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Reiner Says Cigarette Tax Could Fund Preschools


Four years after he led the successful campaign to hike cigarette taxes to fund programs for California children, Rob Reiner on Thursday proposed using a chunk of those funds to make preschool available to all 3- and 4-year-olds in Los Angeles County.

The actor and movie director also advocated using funds from Proposition 10, the statewide smoking tax increase he advocated, to provide health care insurance for undocumented and low-income children not covered by other subsidized programs.

Reiner's staff estimated that his ideas would cost between $95 million and $140 million a year from the money generated by the 50-cent-per-pack tax approved by voters in 1998. He says those costs can be easily covered by the $165 million allocated yearly for Los Angeles County under Proposition 10. Statewide, about $700 million is generated annually.

"When I envisioned Prop. 10, I had a simple goal--to create a broad, bold program that touches the life of every young child in California," Reiner, 54, told the Children and Families First Proposition 10 Commission at its meeting Thursday in downtown Los Angeles.

That local group, which has the sole authority to spend the money for Los Angeles County, approved Reiner's plan in principle and asked its staff and its planning committee to develop details of how such an ambitious concept could become reality.

Reiner, who heads the state group overseeing the Proposition 10 program, has never before asked any of the autonomous county boards to take on a particular mission, according to his staff. He advocated that full-day preschool be made available to all Los Angeles County youngsters whose families want it, regardless of income. Such programs would stress early reading and math skills and mainly use existing child-care centers in both the private and public sectors.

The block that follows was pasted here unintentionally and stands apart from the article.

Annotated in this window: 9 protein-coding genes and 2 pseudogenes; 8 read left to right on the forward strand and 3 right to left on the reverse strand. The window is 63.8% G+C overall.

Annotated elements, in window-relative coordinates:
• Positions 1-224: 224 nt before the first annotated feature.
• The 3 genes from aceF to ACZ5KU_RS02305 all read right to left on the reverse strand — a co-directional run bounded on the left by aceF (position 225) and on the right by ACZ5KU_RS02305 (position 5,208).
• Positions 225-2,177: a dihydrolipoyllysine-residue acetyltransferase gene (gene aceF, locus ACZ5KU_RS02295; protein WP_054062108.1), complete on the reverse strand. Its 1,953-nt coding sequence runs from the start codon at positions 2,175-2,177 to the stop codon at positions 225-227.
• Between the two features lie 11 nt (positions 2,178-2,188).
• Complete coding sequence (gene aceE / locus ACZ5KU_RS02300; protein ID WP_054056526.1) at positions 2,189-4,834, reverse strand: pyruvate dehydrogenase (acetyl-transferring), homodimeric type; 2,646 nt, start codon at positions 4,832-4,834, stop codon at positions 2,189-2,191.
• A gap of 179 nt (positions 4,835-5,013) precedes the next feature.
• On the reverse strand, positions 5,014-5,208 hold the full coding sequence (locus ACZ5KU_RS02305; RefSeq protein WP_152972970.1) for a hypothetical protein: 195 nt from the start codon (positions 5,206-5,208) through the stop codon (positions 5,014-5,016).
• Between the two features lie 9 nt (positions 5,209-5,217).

He offered few other details but suggested that the program start slowly in targeted areas, where the need is greatest. Reiner's idea won support from many local child advocates who stress the shortage of quality child care and early education. But not all child development experts agree that universal preschool is the answer, and some officials are worried that it might be too ambitious to sustain.

The proposal would put Los Angeles County and California at the forefront of an idea that is gaining attention nationwide.

Georgia and Oklahoma are the only states to fund broadly based access to preschool, according to education experts. Georgia's lottery-financed program is available to any family and has enrolled more than 70% of the state's preschoolers.

"It's an idea with a great potential to be a model for other counties throughout the state and nationwide," Amy Dominguez-Arms, vice president for the California child advocacy group Children Now, said in a telephone interview. Caprice Young, president of the Los Angeles Unified School District board, spoke at Thursday's meeting.

"The bottom line for us is, you just need to start and we'll start with you," she said. Although the overcrowded district's current schools don't have space for expanding programs, the district would provide room in any elementary schools it builds and would also help design programs.

A statewide study released this month by UC Berkeley found at least 100,000 preschool-aged children in Los Angeles County on waiting lists for subsidized child care.

In 2000, there was room for only 15 out of 100 children in Los Angeles County in any day care and preschool programs. That represented an increase of only one slot over four years.

Some officials said they are concerned about taking on such an expensive program.

"We are not government, per se. I hope that we do not become the provider of health care or preschool," said Zev Yaroslavsky, who as chairman of the county Board of Supervisors also serves as the Proposition 10 commission chairman.

The commission already was working on the concept of health coverage for those children from low-income families who don't already qualify for other programs. Reiner's staff said his health plan would cost between $11 million and $25 million at its peak.

Reiner said his ideas were meant to give voters something concrete from Proposition 10. It is intended as "a bold program that the public can understand."

Many experts say participation in preschool programs with trained staff can contribute to early learning and social development.

However, not everyone agrees it is that crucial. Although he had not seen the Los Angeles proposal, David Salisbury, director of the Center for Education Freedom at the Cato Institute, said such programs provide few long-term benefits to children.

"The problem with the education system is not occurring in the early grades where children enter school ready to learn," said Salisbury. "It is not until middle school or high school that performance declines. It's the later grades where schools are not being effective, and I argue that officials ought to be fixing the problems where they occur."

Salisbury argued that the child-care industry would benefit from expanding preschool access in Los Angeles.

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